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Re: agg vs cairo in gnash



On Tue, 2008-02-19 at 10:57 +0100, Patrice Dumas wrote:
> On Tue, Feb 19, 2008 at 03:03:36AM -0600, Callum Lerwick wrote:
> > 
> > On Mon, 2008-02-18 at 15:42 +0100, Patrice Dumas wrote:
> > > > I don't think anyone cares quite that much about agg anymore ;)
> > > 
> > > I guess that the gnash maintainer in OLPC cares, maybe the former owner
> > > also cares (though it is not that clear).
> > 
> > It appears gnash can use agg or cairo, but the developers prefer agg. Is
> > there a reason for this? (Apparently there's an OpenGL renderer too)
> > Everything else in the universe has been moving to cairo, why do we need
> > a duplicate project? I suppose its because agg is C++ and apparently so
> > is gnash. Still, bleh.
> 
> The main reason why there is only an agg renderer is that the cairo
> renderer is not finished, certainly because there is nobody to finish
> it. Also the author of the agg renderer seem to be very happy with agg
> and always points out that it does all the relevant optimization. I
> don't think that the reason is that it is in c++. gnash is used in
> embedded devices, maybe it has less dependencies overall (though cairo
> hasn't that much dependencies). Also is cairo able to draw on the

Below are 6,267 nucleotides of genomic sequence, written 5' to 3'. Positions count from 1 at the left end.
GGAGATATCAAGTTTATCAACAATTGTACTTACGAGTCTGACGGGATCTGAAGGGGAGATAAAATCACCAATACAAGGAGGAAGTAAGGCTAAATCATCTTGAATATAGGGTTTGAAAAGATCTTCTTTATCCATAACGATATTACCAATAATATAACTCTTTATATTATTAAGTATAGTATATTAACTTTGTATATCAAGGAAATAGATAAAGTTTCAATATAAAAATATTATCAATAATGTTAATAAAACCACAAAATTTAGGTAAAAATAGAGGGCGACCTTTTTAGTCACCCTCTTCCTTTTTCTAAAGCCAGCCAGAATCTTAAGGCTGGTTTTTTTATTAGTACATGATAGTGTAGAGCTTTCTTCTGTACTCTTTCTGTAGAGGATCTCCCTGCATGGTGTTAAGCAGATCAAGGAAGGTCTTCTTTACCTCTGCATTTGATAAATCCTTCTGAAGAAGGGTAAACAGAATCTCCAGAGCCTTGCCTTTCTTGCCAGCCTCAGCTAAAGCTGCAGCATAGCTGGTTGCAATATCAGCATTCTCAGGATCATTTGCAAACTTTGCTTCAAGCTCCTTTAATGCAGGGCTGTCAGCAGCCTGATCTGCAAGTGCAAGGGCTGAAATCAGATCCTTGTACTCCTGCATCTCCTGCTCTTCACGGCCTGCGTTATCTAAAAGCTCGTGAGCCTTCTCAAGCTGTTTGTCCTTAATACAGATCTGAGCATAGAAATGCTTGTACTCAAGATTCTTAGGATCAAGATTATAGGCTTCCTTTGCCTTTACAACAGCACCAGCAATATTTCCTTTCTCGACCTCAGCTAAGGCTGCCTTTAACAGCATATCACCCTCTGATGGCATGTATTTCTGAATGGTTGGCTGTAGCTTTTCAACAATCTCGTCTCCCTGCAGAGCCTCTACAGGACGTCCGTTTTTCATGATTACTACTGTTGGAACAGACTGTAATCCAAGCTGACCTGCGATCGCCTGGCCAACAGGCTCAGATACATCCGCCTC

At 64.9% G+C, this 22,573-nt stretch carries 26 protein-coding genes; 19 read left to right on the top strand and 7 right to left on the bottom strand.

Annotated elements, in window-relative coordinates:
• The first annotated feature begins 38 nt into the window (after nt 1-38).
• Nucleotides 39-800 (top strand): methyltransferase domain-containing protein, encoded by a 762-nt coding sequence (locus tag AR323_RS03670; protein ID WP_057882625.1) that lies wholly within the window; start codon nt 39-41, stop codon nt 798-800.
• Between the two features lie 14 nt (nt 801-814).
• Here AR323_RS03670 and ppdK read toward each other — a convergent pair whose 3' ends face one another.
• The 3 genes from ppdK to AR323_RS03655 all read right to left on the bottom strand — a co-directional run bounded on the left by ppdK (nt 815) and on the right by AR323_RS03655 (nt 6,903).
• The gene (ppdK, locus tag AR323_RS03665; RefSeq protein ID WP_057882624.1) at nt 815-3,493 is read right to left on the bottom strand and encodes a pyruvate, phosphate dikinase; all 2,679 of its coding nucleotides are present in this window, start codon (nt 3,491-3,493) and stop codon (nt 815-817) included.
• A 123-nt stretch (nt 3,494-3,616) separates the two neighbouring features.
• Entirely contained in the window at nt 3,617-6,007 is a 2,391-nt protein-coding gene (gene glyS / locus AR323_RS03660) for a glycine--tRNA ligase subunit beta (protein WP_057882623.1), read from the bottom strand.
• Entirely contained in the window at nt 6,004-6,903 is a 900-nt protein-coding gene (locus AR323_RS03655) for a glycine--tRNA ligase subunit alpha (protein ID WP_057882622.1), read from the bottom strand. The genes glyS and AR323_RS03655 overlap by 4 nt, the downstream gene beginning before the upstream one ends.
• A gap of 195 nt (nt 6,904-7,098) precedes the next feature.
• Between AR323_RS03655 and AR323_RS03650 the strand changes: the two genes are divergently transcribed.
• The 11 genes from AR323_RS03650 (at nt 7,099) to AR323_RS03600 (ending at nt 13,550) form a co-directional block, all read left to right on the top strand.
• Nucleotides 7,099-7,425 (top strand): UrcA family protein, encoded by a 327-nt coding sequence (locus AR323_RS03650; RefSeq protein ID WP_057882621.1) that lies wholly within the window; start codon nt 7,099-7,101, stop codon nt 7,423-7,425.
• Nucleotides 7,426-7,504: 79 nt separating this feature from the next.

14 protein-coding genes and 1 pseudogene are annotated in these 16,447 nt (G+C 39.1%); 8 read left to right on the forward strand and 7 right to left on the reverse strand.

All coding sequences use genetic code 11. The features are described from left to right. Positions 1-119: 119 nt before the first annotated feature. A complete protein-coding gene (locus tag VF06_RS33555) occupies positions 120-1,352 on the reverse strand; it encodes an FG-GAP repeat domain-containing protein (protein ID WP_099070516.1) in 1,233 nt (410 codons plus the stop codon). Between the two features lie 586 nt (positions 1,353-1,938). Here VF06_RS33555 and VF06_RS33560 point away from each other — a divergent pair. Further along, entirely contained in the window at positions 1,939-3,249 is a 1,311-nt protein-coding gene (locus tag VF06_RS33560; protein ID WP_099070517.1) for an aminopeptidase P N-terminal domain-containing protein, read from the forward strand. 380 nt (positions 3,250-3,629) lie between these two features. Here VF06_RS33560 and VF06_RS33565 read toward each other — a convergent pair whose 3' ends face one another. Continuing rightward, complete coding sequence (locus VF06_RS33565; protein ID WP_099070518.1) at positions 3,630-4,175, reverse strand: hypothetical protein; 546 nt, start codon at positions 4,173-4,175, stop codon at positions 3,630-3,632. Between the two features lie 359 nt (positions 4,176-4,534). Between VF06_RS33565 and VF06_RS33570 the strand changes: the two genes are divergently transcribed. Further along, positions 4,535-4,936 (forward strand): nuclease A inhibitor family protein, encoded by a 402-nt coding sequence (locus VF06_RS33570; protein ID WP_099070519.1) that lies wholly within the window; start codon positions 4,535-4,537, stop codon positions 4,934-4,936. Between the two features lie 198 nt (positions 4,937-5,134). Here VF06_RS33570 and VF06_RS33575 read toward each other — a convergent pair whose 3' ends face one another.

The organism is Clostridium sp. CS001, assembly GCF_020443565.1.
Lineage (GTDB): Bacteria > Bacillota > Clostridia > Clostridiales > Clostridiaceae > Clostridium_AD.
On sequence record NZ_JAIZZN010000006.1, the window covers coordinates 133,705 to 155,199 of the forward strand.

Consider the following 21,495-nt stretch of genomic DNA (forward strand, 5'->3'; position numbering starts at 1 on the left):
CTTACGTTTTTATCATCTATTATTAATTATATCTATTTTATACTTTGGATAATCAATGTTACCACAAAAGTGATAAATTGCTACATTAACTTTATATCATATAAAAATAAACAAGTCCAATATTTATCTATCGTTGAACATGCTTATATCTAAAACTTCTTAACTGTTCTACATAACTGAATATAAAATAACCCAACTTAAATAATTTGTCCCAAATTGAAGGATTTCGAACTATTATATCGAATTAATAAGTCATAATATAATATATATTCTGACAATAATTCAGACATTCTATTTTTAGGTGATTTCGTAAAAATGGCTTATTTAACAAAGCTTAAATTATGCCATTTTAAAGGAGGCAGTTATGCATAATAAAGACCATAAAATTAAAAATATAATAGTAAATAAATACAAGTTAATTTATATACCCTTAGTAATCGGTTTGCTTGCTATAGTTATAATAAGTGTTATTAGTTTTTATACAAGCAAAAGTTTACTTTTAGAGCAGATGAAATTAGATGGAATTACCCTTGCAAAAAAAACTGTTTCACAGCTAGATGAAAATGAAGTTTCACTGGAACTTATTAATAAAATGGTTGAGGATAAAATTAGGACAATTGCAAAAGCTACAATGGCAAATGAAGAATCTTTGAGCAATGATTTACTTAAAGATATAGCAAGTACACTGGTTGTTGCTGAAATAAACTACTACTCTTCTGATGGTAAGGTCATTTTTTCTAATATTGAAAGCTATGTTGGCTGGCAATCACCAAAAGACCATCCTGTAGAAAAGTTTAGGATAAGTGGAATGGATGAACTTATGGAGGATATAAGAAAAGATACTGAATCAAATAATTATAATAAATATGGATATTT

> framebuffer?

Agg is inherently more suited for Flash rendering that cairo currently
is (and possibly ever will be).  The two simply have different goals:
cairo's goal is simplicity and user friendliness while agg's is
flexibility and speed.

Cairo's rendering model is simply suboptimal for rendering Flash (where
the whole scene data is available at once, instead of incrementally).
Agg on the other hand, lets one build custom pipelines, selecting the
most suitable rasterizer, etc.

This has been discussed on cairo list numerous times.  This is not to
say that cairo can't be used to render Flash.  That's obviously
possible, as swfdec is doing it.

-- 
behdad
http://behdad.org/

"Those who would give up Essential Liberty to purchase a little
 Temporary Safety, deserve neither Liberty nor Safety."
        -- Benjamin Franklin, 1759


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